A recent article in The Atlantic magazine provides deep insight into the problem of terrorism, and the fact that 15 years after 9/11, the world is perhaps no better off, despite the enormous expenditure on combating terrorism. The article, which focuses essentially on the initiatives undertaken in and the threat that confronts the United States, justifies the question “Are we any safer?” It was just a few short decades ago that anywhere in the world visitors who went to airports for seeing off passengers could walk directly up to the gate where passengers boarded their aircrafts. Today, the elaborate security apparatus and procedures are not only a huge diversion of resources in the form of direct expenditure incurred by Governments, but also a source of delay and diversion of time of tens of millions of people all over the world. The US has incurred direct expenditure on Homeland Security over the last 15 years totaling close to a trillion dollars, but if we add to this, the opportunity cost of time of tens of millions of passengers getting to airports early for security procedures, the loss that human society incurs as a result would become incalculable.
Even more complex is the psychological cost and sense of insecurity that the current threat of terrorism carries as far as air travel is concerned. There are a large number of activities where security procedures are a huge drag on human well-being and security, whether it is entry into a cinema hall or a sports stadium. Despite all the elaborate arrangements to deal with the threat of terror, there is still widespread destruction and loss of life that takes place when terrorists succeed, as is inevitable, given the fact that terrorists are now often drawn from a class of highly educated persons who are tech-savvy. All in all, the words contained in the G20 communiqué, therefore, appear as a distraction from reality, which one expects the world’s most powerful leaders should really be grappling with, not only during their annual summits, but also in between.
One would expect that with the intellectual and analytical resources available to leaders of the G20 countries, some review would be undertaken of mistakes made in the past, and how these could be repaired and avoided in future. It is now obvious in hindsight that the intervention in Afghanistan led to the birth of the Taliban, but once short-term military and political objectives were achieved, the implications of this dangerous force remaining in existence were totally ignored. It is also now obvious that the ill-conceived invasion of Iraq and its aftermath gave birth to the Islamic State, which is now a vicious threat to many countries of the world. It would perhaps be desirable to devote an entire session of the G20 to the problem of terrorism. What is the point in focusing only on economic growth when the disparities across the globe and the exercise of prejudices and selfish power politics lead to serious and lasting threats to human security globally?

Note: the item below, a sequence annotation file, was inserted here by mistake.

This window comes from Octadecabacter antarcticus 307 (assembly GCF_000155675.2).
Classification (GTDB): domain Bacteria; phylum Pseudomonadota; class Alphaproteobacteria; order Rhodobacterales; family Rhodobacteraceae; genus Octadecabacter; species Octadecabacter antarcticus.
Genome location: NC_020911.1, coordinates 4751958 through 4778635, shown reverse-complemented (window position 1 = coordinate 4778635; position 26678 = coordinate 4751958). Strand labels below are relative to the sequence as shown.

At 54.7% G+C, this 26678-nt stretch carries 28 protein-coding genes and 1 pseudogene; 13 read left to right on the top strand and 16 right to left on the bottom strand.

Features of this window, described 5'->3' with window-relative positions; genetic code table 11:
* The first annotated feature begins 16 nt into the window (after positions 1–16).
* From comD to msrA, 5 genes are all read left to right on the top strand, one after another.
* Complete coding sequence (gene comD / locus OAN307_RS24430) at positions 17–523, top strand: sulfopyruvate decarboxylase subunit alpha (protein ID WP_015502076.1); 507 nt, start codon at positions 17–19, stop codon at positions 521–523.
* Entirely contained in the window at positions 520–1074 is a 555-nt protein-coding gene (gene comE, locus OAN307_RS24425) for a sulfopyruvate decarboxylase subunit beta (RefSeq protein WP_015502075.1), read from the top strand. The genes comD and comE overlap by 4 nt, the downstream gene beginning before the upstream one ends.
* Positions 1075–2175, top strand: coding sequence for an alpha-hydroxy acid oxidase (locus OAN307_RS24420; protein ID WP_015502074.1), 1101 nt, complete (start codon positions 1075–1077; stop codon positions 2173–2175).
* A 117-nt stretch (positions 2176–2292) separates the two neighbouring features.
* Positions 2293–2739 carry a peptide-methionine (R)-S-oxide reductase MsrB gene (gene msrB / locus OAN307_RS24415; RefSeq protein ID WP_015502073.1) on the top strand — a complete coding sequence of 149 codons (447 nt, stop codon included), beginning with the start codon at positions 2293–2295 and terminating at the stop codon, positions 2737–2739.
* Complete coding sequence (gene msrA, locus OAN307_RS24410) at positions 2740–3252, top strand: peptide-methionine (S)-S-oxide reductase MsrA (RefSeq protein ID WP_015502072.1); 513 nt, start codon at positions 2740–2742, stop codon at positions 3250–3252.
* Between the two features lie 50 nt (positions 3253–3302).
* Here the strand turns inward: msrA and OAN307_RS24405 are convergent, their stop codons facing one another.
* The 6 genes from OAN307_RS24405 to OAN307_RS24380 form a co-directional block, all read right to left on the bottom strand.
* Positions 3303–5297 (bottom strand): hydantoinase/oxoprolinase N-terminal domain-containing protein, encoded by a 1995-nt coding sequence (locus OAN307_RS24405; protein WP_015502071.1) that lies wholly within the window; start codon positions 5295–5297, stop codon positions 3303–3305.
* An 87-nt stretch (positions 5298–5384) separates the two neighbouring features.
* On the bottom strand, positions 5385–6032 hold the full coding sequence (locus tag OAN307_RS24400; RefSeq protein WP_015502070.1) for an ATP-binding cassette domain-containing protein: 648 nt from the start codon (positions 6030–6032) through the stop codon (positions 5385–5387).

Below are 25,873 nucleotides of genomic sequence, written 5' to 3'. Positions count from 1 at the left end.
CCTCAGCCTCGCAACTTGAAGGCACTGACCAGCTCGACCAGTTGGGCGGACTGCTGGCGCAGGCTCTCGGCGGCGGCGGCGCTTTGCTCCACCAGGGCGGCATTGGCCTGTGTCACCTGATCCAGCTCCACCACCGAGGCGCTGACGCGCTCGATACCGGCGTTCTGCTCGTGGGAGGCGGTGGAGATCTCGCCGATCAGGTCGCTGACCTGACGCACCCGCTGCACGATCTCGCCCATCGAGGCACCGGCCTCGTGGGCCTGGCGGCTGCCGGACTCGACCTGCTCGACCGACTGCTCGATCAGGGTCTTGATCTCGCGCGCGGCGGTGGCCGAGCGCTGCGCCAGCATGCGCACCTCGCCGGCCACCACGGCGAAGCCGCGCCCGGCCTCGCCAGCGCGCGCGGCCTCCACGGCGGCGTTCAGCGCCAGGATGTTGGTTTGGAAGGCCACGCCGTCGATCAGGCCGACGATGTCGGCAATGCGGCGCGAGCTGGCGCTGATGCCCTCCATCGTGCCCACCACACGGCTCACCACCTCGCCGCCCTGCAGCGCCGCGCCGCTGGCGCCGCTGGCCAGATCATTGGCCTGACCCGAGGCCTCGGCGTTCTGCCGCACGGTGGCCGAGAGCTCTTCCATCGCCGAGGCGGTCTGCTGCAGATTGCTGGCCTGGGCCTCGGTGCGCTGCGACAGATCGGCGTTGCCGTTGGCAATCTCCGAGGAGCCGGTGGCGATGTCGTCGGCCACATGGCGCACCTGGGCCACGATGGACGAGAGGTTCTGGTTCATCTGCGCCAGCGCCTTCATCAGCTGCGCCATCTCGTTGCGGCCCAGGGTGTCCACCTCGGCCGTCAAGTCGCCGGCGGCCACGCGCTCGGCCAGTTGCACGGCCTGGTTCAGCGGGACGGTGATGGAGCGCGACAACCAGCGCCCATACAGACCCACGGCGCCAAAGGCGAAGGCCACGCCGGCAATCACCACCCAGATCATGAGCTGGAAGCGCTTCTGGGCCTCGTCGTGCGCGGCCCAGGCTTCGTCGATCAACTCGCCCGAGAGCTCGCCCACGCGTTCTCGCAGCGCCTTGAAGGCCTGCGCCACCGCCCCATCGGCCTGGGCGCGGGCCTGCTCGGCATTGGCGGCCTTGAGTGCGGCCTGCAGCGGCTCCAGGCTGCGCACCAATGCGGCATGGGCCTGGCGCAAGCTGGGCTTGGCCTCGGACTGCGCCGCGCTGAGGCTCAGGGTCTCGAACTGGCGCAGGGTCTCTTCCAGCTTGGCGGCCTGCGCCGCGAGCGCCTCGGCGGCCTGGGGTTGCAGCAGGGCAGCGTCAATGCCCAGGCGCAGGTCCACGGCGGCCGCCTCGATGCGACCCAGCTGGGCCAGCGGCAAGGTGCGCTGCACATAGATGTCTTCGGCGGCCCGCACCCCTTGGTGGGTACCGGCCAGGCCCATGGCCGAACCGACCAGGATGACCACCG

These, unfortunately, are not factored into the gross domestic product (GDP) of any country and, in fact, help to boost the measure of economic output. Clearly, the trillion dollars or so spent on Homeland Security in the US are added to the GDP of that country. But how do we account for threats to human security, often created by distorted policies in many countries? It is hoped that the Indian Prime Minister’s reference to terrorism is seen as an issue worthy of analysis and correction, far more than the issue of conventional measures of economic recovery across the globe. It would, therefore, be relevant to ask if the G20 is really with it in respect of what the world really needs. Or is this merely a club where leaders meet annually to issue insipid and irrelevant communiqués at the end of a collective ego trip?
(The writer is former chairman, Intergovernmental Panel on Climate Change 2002-2015)